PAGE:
If there’s another thing that cats do really, really well, it’s this: They hide their problems from those around them.
Cats are very good at hiding illness. A sick cat that shows he’s a sick cat is a very, very sick kitty. And this is one of the great challenges in veterinary medicine, knowing when to look deeper and how to know just how a cat is feeling.
This is what prompted Will Rogers to say:
“I think the best doctor in the whole world is the veterinarian. He can’t ask his patient what’s wrong — he’s just got to know.”
Never was this more true than in feline medicine. We at the Cuyahoga Falls Veterinary Clinic have seen feline friends present with
*terrible periodontal disease while still eating
*significant arthritis while still moving smoothly through the house
*kidney disease with only a barely perceptible increase in thirst
Cats are very, very good at appearing normal.
And because they hide their sickness so well, we cannot rely on them telling us when they need health care. We can’t wait for our kitty pets to let us know they need a visit to the veterinarian.
The best medicine is preventive medicine. Preventing disease before disease sets in can save on cost in the long-run, and it also prevents suffering. And when a cat becomes sick because of a disease that was not preventable, catching the disease early with a physical examination and routine diagnostics gives the veterinarian the best opportunity to cure and/or manage the disease.
Here are some examples of catching disease in its early stages and the benefit that is provided:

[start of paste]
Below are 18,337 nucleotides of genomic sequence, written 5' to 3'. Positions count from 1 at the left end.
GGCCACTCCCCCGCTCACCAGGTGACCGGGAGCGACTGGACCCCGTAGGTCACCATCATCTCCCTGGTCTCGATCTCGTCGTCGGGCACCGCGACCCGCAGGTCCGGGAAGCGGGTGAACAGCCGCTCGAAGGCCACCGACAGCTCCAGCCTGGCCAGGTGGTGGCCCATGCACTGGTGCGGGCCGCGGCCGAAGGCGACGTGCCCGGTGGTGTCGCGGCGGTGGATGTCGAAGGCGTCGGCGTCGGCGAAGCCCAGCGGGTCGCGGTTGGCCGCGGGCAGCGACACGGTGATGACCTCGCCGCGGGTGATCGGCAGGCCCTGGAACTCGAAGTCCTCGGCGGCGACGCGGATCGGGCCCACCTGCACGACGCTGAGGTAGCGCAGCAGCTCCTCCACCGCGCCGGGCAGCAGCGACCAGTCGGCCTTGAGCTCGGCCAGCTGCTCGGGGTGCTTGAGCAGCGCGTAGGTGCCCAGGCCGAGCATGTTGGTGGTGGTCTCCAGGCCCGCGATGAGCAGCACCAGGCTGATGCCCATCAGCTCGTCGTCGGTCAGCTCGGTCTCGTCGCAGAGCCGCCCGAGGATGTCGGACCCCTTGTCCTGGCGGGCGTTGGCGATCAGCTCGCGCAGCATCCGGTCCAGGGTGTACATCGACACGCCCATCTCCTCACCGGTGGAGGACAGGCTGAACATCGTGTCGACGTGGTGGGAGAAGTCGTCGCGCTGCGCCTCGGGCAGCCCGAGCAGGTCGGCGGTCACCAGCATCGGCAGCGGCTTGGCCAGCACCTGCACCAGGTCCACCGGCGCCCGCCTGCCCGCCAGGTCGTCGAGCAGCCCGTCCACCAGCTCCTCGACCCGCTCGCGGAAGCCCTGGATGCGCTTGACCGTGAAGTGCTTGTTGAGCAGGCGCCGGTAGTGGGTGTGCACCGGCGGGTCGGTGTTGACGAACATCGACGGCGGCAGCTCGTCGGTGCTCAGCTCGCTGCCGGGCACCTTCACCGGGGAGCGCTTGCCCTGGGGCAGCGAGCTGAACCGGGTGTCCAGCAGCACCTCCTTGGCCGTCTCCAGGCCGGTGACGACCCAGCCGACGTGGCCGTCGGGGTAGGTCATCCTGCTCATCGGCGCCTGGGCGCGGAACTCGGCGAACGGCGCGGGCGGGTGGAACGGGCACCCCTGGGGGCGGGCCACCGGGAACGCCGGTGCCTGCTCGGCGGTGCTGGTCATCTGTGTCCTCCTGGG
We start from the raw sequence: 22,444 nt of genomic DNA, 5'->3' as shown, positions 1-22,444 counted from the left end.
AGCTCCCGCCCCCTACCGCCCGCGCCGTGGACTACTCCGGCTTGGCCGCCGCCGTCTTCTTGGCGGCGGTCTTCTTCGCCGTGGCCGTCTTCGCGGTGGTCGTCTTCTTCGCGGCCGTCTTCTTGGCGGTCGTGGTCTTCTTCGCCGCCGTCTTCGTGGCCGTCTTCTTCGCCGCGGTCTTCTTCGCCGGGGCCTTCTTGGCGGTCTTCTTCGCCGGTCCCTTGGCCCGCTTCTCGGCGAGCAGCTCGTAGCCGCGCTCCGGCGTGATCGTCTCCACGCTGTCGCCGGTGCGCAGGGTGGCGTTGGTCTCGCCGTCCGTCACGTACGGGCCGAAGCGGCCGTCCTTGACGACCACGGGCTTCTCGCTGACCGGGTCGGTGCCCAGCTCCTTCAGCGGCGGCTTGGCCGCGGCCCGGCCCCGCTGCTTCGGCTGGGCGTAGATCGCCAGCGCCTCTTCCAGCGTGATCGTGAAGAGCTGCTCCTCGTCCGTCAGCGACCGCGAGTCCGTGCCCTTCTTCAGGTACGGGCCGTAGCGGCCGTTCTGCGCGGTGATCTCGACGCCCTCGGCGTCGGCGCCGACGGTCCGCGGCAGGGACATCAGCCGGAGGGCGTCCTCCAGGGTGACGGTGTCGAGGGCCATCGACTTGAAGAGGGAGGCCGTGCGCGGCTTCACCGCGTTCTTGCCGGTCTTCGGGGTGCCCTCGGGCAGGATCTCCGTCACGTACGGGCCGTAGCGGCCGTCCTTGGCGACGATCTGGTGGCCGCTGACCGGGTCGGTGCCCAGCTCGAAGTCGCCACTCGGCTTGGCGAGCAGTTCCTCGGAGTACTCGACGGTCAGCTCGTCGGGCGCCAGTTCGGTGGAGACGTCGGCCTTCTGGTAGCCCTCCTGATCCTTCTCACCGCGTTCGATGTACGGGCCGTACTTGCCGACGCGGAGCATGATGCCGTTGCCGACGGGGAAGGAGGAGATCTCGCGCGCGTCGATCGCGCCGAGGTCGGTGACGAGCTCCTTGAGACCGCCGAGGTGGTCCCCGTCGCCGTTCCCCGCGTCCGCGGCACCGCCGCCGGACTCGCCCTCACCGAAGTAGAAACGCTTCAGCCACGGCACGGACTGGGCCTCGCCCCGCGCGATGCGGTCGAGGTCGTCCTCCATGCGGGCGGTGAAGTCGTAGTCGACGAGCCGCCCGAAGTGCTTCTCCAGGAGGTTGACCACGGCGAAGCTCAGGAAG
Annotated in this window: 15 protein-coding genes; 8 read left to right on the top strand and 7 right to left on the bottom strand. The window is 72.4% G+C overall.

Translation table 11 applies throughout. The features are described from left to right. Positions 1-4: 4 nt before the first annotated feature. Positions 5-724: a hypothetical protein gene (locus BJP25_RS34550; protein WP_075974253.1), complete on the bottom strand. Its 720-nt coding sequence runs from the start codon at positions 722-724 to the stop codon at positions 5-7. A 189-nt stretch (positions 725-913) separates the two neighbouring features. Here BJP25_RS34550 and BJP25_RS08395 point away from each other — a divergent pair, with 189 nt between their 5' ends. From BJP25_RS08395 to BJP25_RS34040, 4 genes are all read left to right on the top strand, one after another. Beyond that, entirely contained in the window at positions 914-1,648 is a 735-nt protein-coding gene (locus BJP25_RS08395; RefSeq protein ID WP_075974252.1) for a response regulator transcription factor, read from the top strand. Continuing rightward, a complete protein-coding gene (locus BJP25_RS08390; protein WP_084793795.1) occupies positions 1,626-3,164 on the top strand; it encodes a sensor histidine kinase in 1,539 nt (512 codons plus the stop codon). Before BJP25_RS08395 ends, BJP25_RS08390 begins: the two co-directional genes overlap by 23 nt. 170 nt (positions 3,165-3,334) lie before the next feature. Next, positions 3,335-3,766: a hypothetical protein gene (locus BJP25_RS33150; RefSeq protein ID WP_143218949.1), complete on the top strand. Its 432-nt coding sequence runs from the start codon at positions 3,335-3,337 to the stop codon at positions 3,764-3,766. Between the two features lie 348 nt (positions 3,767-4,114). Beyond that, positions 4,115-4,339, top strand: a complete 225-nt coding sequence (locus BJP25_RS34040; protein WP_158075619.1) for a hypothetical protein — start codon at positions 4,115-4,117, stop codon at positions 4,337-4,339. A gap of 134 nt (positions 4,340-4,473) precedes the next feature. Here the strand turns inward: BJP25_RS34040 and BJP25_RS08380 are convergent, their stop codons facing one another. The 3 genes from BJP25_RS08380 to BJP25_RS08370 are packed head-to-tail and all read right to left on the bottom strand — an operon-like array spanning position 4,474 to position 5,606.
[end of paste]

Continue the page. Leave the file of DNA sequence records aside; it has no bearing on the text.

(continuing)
- Extracting the broken tooth prevents ongoing pain and the risk of oral, then systemic infection.
- Diagnosing and treating kidney disease while there is still a reasonable amount of functional kidney tissue allows the kitty to have a maximum time of comfortable living.
- Working through the causes of weight-loss can allow us to arrest the underlying disease, if not reverse it, before too much body condition has been lost.
- Keeping a cat current on vaccinations allows their immune system to be ready when they encounter disease in their environment.
Don’t wait for your kitty to show that he is uncomfortable. Don’t wait for you feline friend to act like she’s sick. If we’re waiting for signs of illness, or if we’re waiting for them to cry out in pain, we’ll wait too long. Many times the odds of recovery reduce with time when we wait for them to show symptoms.
Get in the routine of having your cat(s) examined by a veterinarian at least every 12 months, though semi-annual visits are best because cats age faster than we do. Geriatric cats are especially good at appearing normal when they’re not. If you take your cat to the veterinarian and he/she tells you that your cat looks great on examination, you’ve done a wonderful favor for your feline friend.
If your veterinarian finds something that he/she feels is worth pursuing, don’t hesitate to take a deeper look. Your cat will thank you.
Remember, our goal is to help your cat enjoy a long, happy, and healthy life with you.